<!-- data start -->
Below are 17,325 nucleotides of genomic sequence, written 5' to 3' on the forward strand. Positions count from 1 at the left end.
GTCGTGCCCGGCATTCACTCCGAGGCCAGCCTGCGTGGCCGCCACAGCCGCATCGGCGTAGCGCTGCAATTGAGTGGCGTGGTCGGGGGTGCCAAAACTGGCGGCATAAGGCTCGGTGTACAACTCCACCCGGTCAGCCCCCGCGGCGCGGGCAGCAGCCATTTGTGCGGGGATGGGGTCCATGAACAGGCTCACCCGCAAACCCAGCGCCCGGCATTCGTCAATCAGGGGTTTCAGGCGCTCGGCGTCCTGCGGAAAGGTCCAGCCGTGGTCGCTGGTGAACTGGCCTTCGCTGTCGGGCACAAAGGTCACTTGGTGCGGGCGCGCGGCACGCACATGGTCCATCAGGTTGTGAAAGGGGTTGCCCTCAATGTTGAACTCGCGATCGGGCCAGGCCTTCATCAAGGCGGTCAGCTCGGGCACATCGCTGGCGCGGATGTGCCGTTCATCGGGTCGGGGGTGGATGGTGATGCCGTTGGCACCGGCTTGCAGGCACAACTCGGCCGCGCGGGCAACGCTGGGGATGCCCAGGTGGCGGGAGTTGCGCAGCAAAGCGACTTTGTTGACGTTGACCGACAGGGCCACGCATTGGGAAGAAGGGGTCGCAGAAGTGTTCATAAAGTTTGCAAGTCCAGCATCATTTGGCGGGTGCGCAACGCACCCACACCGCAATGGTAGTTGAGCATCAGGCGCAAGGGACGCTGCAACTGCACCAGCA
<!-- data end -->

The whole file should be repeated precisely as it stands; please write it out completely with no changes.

Below are 17,325 nucleotides of genomic sequence, written 5' to 3' on the forward strand. Positions count from 1 at the left end.
GTCGTGCCCGGCATTCACTCCGAGGCCAGCCTGCGTGGCCGCCACAGCCGCATCGGCGTAGCGCTGCAATTGAGTGGCGTGGTCGGGGGTGCCAAAACTGGCGGCATAAGGCTCGGTGTACAACTCCACCCGGTCAGCCCCCGCGGCGCGGGCAGCAGCCATTTGTGCGGGGATGGGGTCCATGAACAGGCTCACCCGCAAACCCAGCGCCCGGCATTCGTCAATCAGGGGTTTCAGGCGCTCGGCGTCCTGCGGAAAGGTCCAGCCGTGGTCGCTGGTGAACTGGCCTTCGCTGTCGGGCACAAAGGTCACTTGGTGCGGGCGCGCGGCACGCACATGGTCCATCAGGTTGTGAAAGGGGTTGCCCTCAATGTTGAACTCGCGATCGGGCCAGGCCTTCATCAAGGCGGTCAGCTCGGGCACATCGCTGGCGCGGATGTGCCGTTCATCGGGTCGGGGGTGGATGGTGATGCCGTTGGCACCGGCTTGCAGGCACAACTCGGCCGCGCGGGCAACGCTGGGGATGCCCAGGTGGCGGGAGTTGCGCAGCAAAGCGACTTTGTTGACGTTGACCGACAGGGCCACGCATTGGGAAGAAGGGGTCGCAGAAGTGTTCATAAAGTTTGCAAGTCCAGCATCATTTGGCGGGTGCGCAACGCACCCACACCGCAATGGTAGTTGAGCATCAGGCGCAAGGGACGCTGCAACTGCACCAGCA